From Middle English fother, fothir, from Old Norse fóðr, but see Old English fōdor, from Proto-Germanic *fōdrą (compare Dutch voer (“pasture, fodder”), German Futter (“feed”), Swedish foder), from fōda (“food”), from Proto-Indo-European *pat- 'to feed'. More at food.
- (obsolete) A wagonload.
- (obsolete) A load of any sort.
- (historical) A load: various English units of weight or volume based upon standardized cartloads of certain commodities.
- 1866: Now measured by the old hundred, that is, 108 lbs. the charrus contains nearly 19½ hundreds, that is it corresponds to the fodder, or fother, of modern times. —James Edwin Thorold Rogers, A History of Agriculture and Prices in England, Volume 1, p. 168.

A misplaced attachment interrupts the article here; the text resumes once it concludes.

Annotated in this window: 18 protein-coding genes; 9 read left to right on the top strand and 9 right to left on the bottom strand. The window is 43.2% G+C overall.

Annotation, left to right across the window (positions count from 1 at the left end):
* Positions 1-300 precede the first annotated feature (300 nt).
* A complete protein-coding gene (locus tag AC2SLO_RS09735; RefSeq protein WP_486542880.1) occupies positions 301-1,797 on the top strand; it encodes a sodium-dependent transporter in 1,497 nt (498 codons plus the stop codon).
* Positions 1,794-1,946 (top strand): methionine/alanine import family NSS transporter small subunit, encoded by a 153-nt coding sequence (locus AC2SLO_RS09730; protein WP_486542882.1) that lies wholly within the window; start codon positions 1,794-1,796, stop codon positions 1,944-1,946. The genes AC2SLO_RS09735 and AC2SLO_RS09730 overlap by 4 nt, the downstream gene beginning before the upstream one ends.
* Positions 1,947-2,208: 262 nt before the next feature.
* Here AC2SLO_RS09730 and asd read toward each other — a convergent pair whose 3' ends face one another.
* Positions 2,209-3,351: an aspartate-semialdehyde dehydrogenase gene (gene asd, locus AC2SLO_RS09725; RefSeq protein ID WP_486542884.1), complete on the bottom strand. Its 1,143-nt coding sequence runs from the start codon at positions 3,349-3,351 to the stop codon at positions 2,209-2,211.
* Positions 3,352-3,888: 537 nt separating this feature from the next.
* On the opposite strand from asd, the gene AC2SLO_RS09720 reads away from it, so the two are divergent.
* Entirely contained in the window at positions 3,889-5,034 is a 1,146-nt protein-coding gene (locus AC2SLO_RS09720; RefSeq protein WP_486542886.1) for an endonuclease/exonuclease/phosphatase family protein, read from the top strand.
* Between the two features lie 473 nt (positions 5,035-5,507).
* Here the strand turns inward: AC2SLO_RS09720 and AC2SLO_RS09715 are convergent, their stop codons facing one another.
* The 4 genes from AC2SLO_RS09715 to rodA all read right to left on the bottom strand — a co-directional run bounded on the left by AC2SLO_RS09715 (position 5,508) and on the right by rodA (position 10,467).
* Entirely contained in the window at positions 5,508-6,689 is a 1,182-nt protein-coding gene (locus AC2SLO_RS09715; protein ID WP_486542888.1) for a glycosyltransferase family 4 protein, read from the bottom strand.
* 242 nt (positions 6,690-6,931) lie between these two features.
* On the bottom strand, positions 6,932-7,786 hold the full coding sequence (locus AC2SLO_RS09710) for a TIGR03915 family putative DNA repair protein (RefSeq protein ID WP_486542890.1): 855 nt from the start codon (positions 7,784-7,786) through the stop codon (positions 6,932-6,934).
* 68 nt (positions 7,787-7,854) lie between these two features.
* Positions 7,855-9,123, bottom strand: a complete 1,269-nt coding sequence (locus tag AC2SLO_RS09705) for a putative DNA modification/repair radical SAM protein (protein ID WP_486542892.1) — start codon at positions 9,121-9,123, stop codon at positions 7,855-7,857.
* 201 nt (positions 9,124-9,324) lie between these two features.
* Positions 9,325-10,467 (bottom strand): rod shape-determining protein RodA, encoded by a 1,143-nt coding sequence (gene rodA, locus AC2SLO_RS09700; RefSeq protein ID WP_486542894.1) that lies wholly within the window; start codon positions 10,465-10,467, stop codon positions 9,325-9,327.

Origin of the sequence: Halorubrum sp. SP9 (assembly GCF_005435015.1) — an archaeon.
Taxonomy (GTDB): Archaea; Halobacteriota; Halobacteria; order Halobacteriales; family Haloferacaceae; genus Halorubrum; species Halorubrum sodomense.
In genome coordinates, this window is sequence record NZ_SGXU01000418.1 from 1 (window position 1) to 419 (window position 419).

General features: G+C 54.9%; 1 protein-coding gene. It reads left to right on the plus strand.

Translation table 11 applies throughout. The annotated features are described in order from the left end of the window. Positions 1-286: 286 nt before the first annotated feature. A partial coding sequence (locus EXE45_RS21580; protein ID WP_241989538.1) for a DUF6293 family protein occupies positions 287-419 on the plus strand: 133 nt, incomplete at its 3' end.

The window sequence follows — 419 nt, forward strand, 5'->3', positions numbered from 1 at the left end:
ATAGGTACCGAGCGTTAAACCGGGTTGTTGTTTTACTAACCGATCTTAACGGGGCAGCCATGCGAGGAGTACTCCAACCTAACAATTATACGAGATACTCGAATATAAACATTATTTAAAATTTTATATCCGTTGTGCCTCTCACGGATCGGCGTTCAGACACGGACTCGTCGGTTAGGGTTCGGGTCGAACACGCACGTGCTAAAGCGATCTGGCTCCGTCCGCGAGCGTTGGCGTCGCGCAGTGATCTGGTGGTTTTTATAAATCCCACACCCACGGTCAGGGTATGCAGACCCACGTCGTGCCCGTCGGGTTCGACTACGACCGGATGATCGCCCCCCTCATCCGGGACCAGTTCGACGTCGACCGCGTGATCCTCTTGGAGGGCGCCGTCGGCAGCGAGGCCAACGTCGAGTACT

- (dialect) Alternative form of , food for animals.
- (cartload): See load
- (dialect) To feed animals (with fother).
- (dated, nautical) To stop a leak with oakum or old rope (often by drawing a sail under the hull).
fother (plural fothres)
- wagonload (that which fits in a wagon)
- A wildly inconsistent measure of weight primarily used for lead.
- A great quantity, especially a load or of people.
- English: fother